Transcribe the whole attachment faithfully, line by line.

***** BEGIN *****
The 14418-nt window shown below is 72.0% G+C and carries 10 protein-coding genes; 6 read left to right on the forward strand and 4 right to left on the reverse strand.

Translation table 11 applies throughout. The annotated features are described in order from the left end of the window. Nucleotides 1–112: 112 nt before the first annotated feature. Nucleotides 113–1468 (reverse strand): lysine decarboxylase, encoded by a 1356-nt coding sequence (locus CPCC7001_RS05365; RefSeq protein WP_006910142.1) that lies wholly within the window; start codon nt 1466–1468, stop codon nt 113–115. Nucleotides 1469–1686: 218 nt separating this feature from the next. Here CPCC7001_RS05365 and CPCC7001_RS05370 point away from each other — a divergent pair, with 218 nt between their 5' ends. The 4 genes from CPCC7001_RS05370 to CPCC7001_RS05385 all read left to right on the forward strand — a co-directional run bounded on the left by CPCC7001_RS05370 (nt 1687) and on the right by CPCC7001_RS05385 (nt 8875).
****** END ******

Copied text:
The 14418-nt window shown below is 72.0% G+C and carries 10 protein-coding genes; 6 read left to right on the forward strand and 4 right to left on the reverse strand.

Translation table 11 applies throughout. The annotated features are described in order from the left end of the window. Nucleotides 1–112: 112 nt before the first annotated feature. Nucleotides 113–1468 (reverse strand): lysine decarboxylase, encoded by a 1356-nt coding sequence (locus CPCC7001_RS05365; RefSeq protein WP_006910142.1) that lies wholly within the window; start codon nt 1466–1468, stop codon nt 113–115. Nucleotides 1469–1686: 218 nt separating this feature from the next. Here CPCC7001_RS05365 and CPCC7001_RS05370 point away from each other — a divergent pair, with 218 nt between their 5' ends. The 4 genes from CPCC7001_RS05370 to CPCC7001_RS05385 all read left to right on the forward strand — a co-directional run bounded on the left by CPCC7001_RS05370 (nt 1687) and on the right by CPCC7001_RS05385 (nt 8875).